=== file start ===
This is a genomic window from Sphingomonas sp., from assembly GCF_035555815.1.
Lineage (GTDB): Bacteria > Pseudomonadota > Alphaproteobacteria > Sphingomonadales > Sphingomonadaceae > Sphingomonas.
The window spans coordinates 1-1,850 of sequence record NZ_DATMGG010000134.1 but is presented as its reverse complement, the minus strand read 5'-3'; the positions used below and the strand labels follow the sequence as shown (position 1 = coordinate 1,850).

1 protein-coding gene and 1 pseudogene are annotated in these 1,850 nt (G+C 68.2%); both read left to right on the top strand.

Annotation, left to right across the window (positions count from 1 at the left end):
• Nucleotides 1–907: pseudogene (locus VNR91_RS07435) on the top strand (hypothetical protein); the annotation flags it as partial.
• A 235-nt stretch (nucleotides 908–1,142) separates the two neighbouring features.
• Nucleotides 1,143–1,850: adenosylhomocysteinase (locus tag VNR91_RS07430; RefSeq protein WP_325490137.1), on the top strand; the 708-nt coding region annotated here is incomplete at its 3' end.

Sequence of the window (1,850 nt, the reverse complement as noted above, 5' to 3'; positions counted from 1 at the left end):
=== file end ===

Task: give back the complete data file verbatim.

This is a genomic window from Sphingomonas sp., from assembly GCF_035555815.1.
Lineage (GTDB): Bacteria > Pseudomonadota > Alphaproteobacteria > Sphingomonadales > Sphingomonadaceae > Sphingomonas.
The window spans coordinates 1-1,850 of sequence record NZ_DATMGG010000134.1 but is presented as its reverse complement, the minus strand read 5'-3'; the positions used below and the strand labels follow the sequence as shown (position 1 = coordinate 1,850).

1 protein-coding gene and 1 pseudogene are annotated in these 1,850 nt (G+C 68.2%); both read left to right on the top strand.

Annotation, left to right across the window (positions count from 1 at the left end):
• Nucleotides 1–907: pseudogene (locus VNR91_RS07435) on the top strand (hypothetical protein); the annotation flags it as partial.
• A 235-nt stretch (nucleotides 908–1,142) separates the two neighbouring features.
• Nucleotides 1,143–1,850: adenosylhomocysteinase (locus tag VNR91_RS07430; RefSeq protein WP_325490137.1), on the top strand; the 708-nt coding region annotated here is incomplete at its 3' end.

Sequence of the window (1,850 nt, the reverse complement as noted above, 5' to 3'; positions counted from 1 at the left end):